It started during a wedding party on New Years Eve, 2017. On the bottom deck of a two-story party boat in the middle of Texas, former San Francisco 49ers linebacker Patrick Willis sat, jamming with entrepreneur Wade Floyd.
Willis had tried to stay away from football since retiring at the end of the 2013-14 season. He’d golfed, he’d relaxed, he’d found ways to occupy his time, but he wanted to find a way to give back, and reach young football players who wanted to be elite. Living near Silicon Valley in South San Jose, Willis figured the best way to help teach the game to a new generation would come via technology.
“There’s no way I can get out every day of the week and get into traffic and try to touch every single kid in person,” Willis said. “The next best thing to that was bringing content and knowledge to a platform. I have some content — how do I put this out?”
So, with snow falling outside, there he sat, on a party boat in the middle of Lady Bird Lake in Austin, Texas, with a kindred spirit. Floyd had founded CoachTube, a clearinghouse for sports-centered tutorial videos and multi-part series teaching everything from the hurry-up no-huddle offense to basic run blocking techniques. Willis had head about it through mutual friend Jon Stuart, and it was during Stuart’s wedding party that Willis and Floyd got to talking. The result? The first in what Willis hopes will be a series of videos called “Building the Beast.”
“It was right up my alley,” said Willis, a veteran of eight NFL seasons, all with San Francisco. “It was something I’d already been thinking about since the day I retired. It was the right time, and the right alignment.”
Filming for Willis’s video took place at Bethel University, not far from his hometown of Bruceton, Tennessee. CoachTube is a platform, not a video production company, but Floyd’s relationship with Bethel’s head coach Brent Dearmon — who had previously done videos for CoachTube — helped facilitate the taping session, along with Bethel players.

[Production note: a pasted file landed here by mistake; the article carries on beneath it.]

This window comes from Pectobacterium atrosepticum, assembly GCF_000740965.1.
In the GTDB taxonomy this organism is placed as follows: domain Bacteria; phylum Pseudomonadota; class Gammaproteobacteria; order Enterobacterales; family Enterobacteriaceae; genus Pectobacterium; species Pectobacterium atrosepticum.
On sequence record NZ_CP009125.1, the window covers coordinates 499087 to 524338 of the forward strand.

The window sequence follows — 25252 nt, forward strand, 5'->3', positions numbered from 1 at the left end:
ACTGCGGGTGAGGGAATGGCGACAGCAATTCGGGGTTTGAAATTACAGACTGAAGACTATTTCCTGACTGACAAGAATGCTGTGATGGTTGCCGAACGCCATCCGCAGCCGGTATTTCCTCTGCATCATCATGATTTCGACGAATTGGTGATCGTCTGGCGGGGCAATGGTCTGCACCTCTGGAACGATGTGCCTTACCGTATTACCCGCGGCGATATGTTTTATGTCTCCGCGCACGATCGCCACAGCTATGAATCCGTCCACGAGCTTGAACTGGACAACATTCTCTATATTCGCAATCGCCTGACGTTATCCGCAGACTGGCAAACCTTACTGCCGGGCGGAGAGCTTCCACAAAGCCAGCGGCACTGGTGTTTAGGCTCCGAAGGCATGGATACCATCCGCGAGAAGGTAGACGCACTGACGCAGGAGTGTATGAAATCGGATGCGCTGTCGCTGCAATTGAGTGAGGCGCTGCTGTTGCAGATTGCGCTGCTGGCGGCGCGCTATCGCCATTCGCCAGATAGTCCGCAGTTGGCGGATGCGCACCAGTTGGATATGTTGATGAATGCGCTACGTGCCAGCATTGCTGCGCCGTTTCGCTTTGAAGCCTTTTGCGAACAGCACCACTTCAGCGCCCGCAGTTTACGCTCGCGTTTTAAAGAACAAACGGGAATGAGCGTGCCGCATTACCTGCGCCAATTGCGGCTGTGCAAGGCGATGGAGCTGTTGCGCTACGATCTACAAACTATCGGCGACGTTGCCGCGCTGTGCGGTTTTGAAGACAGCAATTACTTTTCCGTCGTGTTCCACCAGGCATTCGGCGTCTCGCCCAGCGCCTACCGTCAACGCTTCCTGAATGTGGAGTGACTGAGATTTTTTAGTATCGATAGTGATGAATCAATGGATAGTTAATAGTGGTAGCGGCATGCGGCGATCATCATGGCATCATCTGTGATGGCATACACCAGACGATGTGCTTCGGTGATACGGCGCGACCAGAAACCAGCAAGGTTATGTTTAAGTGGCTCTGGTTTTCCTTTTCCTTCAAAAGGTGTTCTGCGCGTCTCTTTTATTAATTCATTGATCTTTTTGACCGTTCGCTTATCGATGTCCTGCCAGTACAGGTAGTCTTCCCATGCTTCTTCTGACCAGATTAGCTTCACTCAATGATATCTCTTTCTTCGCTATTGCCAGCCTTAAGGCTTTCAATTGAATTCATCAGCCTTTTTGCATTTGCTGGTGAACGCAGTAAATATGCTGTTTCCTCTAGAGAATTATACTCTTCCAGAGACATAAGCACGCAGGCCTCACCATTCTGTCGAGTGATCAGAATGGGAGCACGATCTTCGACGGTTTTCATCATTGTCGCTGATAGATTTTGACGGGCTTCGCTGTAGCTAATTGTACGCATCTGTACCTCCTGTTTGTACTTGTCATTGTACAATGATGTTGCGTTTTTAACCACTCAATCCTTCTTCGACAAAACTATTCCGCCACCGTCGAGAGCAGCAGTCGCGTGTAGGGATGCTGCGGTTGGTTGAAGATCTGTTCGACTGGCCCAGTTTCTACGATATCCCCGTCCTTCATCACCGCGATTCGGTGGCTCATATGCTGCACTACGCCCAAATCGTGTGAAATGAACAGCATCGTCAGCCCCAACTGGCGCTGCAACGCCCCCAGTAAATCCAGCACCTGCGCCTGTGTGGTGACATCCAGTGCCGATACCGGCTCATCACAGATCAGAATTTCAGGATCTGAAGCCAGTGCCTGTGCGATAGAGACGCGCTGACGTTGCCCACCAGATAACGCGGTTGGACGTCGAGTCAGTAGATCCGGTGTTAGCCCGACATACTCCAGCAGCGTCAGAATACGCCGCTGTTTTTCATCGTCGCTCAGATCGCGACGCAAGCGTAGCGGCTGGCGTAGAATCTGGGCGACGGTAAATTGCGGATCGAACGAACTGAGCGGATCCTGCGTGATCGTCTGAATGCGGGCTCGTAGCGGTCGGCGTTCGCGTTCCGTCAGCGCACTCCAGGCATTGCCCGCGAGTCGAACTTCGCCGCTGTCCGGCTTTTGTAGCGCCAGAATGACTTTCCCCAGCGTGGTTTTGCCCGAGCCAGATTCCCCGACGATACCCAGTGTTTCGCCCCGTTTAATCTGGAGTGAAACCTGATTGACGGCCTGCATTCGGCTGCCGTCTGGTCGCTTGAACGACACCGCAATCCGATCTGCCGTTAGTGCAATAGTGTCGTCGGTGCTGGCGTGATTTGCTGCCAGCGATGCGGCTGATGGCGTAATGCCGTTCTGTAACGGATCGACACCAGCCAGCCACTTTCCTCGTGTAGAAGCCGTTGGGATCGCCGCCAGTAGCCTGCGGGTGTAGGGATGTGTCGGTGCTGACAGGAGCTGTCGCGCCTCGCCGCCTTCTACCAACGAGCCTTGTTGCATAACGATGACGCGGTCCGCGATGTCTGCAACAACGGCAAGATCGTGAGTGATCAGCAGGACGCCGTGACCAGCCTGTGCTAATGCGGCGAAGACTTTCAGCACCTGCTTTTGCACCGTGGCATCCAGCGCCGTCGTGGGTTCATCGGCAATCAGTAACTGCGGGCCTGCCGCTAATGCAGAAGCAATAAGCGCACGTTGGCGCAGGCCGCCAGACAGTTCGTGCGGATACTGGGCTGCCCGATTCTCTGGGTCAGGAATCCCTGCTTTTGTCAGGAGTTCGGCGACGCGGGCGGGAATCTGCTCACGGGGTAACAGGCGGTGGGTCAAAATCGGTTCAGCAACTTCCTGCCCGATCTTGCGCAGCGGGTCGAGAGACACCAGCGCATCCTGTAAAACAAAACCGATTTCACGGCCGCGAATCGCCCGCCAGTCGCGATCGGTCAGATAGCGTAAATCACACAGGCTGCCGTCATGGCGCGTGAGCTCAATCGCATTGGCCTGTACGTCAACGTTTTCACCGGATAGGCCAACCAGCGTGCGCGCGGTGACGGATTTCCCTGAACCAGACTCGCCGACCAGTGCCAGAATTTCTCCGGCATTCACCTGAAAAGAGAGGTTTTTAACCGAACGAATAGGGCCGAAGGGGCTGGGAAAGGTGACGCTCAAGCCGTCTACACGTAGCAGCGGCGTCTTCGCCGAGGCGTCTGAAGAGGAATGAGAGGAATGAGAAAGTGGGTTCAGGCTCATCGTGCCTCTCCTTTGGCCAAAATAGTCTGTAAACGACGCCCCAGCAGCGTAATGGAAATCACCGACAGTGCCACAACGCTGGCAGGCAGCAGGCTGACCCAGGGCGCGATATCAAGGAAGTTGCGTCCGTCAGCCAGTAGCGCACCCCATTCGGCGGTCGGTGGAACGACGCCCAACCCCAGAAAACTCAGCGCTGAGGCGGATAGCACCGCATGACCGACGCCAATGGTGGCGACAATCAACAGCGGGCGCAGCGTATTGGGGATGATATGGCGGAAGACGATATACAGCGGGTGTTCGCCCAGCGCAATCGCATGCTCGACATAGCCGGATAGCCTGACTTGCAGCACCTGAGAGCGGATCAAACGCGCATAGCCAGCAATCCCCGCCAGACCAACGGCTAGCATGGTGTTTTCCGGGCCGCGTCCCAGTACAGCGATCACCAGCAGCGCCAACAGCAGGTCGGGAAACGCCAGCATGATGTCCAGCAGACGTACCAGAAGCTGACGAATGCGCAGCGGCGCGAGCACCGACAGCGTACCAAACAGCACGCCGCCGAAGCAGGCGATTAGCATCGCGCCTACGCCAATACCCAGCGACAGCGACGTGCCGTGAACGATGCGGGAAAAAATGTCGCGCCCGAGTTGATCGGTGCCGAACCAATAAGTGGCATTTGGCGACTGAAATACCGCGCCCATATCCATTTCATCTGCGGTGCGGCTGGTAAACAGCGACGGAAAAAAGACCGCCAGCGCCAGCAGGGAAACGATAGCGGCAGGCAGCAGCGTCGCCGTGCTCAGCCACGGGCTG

“He’s one of the best linebackers, he’s perfect, so we hired a film crew for him,” Floyd said. “It’s Patrick’s content, Patrick’s training and Patrick’s video; we just helped set it up for him.”
Willis’s delivery was halting, at first, as he tried to introduce each segment. He admitted that his heart was beating out of his chest the whole time.
“It was really alien,” said Willis, who wasn’t used to playing to a camera, or getting a microphone and sound pack clipped to his clothes. “I was always ready to go out and play in front of 60,000 people, as opposed to just talking, so doing this video put me in that space where it was kind of uncomfortable, but that’s how you grow.”
Once he got on the bags and sleds, though, things come easier, his hands moved with their old quickness. Still, it was tough to articulate decades of experience and instinct.
“You have times where you’re like, ‘How do you explain things you pick up on, and things you know, things that helped me be able to recognize beyond what was just coached to you?'” Willis said. “It’s hard to relate when you’re teaching, or just telling someone about the position.”
The first video is introductory, with themes like being loose, being confident and being sure on the field — things that still come naturally to Willis.
“The next ones will be a little bit more detailed, and a little bit more fun,” Willis said. “It’s really a video to get my feet wet … I’m a perfectionist in my own eyes, so watching it, I see where I could have done. I felt like I could have been better, and again, that’s what’s always kept me humble and kept me hungry, is that I always know there’s room for improvement.”NFLPatrick Willis